Health and Safety Concerns Aboard Oil and Gas Rigs

health and safety, maritime, oil and gas

Oil and gas well drilling activities at sea offer a lucrative income opportunity but come with plenty of risks to a workers’ health and safety.   Heavy equipment, hazardous conditions, and the maritime environment combine to pose credible threats of serious injury and death.

Recognizing and controlling the hazards for workers on oil and gas rigs is key to preventing catastrophic injury and loss of life.  Furthermore, many offshore injuries can certainly be prevented by following health and safety guidelines.

Offshore Health and Safety 

If you work offshore on an oil or gas derrick, you know there are risks.  If you are considering the occupation, you may find it helpful to review some of the health and safety dangers before accepting a position.  Below, you can learn more about these risks and what you can do to stay safe.

Caught in Equipment Injuries

The variety of equipment moving around in fairly confined spaces presents a risk of workers being struck by, caught in, or caught between pieces of equipment on a vessel.  Three out of every five onsite deaths in the oil and gas extraction industry are the result of struck-by/caught -in/caught-between accidents.

Moving vehicles on the rig, moving equipment, falling equipment and high pressure lines could all have the potential to cause struck-by/caught -in/caught-between injuries to workers.

Explosions and Fires

Workers in the oil and gas extraction industry face the risk of fire and explosion because the workplace environment is filled with flammable vapors.  This risk is inherent due to the nature of the work.  A multitude of flammable gases rise from wells, production equipment, or surface equipment continuously.

The most dangerous ignition sources throughout the work environment include:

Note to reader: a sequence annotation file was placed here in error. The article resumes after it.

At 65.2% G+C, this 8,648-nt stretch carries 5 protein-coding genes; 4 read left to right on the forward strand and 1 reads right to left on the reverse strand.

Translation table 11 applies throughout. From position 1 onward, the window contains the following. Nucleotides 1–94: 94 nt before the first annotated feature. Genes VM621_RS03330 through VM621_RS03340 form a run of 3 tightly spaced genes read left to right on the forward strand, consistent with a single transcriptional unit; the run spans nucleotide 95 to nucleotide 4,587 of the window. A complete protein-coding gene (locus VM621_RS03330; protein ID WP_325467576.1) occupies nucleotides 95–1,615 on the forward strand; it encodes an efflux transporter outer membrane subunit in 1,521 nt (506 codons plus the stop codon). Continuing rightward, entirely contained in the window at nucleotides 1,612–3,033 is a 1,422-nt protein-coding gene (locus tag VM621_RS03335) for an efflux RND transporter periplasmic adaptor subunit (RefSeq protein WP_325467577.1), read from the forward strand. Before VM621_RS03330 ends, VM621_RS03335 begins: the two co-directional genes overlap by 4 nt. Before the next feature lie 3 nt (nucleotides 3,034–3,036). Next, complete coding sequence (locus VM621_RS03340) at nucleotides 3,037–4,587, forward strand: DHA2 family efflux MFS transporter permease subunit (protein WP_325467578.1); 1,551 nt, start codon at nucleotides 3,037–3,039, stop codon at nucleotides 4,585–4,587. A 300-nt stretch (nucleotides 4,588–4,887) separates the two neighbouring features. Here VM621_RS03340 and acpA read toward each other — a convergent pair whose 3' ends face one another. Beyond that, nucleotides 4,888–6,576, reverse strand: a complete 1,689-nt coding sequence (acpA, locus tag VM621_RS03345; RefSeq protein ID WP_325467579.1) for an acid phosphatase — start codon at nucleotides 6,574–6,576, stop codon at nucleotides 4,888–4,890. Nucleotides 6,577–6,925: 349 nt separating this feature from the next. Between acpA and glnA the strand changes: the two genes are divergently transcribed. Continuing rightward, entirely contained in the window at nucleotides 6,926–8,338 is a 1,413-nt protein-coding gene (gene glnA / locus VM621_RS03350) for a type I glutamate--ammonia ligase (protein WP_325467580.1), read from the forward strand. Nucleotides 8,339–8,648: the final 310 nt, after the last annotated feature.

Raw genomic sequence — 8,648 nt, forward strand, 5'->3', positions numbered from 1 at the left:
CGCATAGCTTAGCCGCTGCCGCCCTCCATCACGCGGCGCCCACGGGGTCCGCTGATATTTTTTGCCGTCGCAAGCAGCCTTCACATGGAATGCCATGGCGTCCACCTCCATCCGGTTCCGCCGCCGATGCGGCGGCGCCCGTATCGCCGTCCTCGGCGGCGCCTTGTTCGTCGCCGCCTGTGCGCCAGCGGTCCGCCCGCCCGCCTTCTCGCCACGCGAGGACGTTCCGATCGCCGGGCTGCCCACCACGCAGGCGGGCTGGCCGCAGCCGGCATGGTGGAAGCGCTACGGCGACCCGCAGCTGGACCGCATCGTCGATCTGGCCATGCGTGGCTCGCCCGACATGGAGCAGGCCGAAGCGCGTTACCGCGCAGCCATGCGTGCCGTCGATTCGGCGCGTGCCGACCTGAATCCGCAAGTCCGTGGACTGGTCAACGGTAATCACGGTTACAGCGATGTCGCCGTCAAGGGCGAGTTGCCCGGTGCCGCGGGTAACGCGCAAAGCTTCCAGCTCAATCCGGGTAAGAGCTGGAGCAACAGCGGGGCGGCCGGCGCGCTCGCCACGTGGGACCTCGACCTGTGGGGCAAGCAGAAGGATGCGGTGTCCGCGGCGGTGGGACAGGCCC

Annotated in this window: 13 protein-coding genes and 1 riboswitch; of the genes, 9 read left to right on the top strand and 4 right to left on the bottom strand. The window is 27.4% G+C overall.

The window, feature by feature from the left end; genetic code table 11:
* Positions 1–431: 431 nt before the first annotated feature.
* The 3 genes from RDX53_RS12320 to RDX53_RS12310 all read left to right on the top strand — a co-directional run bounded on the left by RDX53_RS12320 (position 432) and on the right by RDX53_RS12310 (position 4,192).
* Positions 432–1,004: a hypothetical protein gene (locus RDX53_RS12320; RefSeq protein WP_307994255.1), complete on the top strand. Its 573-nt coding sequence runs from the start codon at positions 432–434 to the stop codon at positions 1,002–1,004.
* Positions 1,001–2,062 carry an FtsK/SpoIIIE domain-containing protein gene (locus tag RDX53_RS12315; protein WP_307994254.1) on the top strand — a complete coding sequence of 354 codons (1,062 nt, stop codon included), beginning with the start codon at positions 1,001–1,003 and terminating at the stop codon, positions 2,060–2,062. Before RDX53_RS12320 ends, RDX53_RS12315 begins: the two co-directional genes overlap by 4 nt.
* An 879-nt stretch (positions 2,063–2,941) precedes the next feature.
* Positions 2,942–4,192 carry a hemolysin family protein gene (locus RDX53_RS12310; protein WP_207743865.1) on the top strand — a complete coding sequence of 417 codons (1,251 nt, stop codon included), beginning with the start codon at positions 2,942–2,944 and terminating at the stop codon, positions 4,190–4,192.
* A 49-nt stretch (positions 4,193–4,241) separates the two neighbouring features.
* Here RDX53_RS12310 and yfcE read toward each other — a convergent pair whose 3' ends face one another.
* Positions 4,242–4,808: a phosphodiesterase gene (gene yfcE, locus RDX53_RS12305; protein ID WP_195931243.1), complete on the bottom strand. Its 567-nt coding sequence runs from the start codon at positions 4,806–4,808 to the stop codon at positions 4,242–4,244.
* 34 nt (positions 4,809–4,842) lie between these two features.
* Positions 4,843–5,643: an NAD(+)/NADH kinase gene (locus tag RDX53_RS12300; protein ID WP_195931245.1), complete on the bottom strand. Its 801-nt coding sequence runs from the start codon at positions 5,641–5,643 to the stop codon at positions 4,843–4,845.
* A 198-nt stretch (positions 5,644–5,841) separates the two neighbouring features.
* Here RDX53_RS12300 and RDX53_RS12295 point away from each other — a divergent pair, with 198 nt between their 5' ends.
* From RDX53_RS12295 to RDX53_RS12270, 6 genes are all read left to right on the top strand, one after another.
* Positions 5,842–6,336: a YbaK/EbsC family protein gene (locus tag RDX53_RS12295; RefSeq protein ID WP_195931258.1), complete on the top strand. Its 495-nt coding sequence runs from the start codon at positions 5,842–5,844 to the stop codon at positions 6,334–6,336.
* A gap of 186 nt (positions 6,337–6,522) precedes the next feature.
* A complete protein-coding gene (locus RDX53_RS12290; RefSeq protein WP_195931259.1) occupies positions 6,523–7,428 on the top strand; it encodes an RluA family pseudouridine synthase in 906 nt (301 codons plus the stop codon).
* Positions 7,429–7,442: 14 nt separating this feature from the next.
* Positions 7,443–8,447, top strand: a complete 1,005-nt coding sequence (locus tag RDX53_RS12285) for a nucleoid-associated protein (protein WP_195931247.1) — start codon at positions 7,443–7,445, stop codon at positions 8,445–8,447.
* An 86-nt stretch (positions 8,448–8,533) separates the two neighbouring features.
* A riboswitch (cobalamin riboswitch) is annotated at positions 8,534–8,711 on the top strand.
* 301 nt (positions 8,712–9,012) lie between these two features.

• Electric energy sources
  • Static electricity
  • Open flames
  • Lightning
  • Cigarettes
  • Welding tools
  • Frictional Heat

As you can see, there are many elements of offshore work that can expose you to fire, heat, flame, or electrical currents.


Virtually all maritime work environments carry an increased risk for workplace slips and falls because of the wet conditions at sea.  On oil and gas rigs, workers may need to access platforms and equipment high above the lowest level.  The Occupational Safety and Health Administration (OHSA)  requires workers who work high off the ground to use safety  harnesses and tethers to prevent workplace falls.   Even with the appropriate safety equipment, workers sometimes fall from the higher levels and suffer devastating injury.

Confined Spaces 

Oil and gas rig workers frequently enter confined spaces.  These areas include:

  • Storage tanks
  • Sand storage containers
  • Confined spaces around the wellhead
  • Spaces between equipment
  • Narrow hallways and doors

Working in confined spaces for long periods of time presents both health and safety hazards to workers.  Confined spaces increase the risk of ignition of flammable vapors, as well as asphyxiation, and exposure to hazardous chemicals.

Some confined spaces on oil and gas rigs present a very serious atmospheric hazard.  They may contain toxic chemicals that require classification as permit-required confined spaces.   OSHA also requires employers to test these areas prior to employee entry. Also, employers must continuously monitor these environments.

Ergonomic Hazards

A career on an oil or gas rig is physically intensive.  Workers are at risk of suffering ergonomic-related injuries from:

  •  Lifting heavy things
  •  Bending
  •  Reaching overhead
  •  Pushing or pulling heavy loads
  •  Working in awkward body postures
  •  Performing repetitive tasks

Much of the discomfort and risks for ergonomic-related injuries can be eliminated through proper planning.  If workers use the right tools and make a plan prior to beginning a task, many ergonomic-related injuries can be avoided.

The possibility of eliminating the risk of these types of injuries takes for granted management or owner cooperation in direct prevention measures.  Sadly, mismanagement is common aboard oil and gas drilling vessels.  Workers cannot always count on shop management to help protect their health and safety.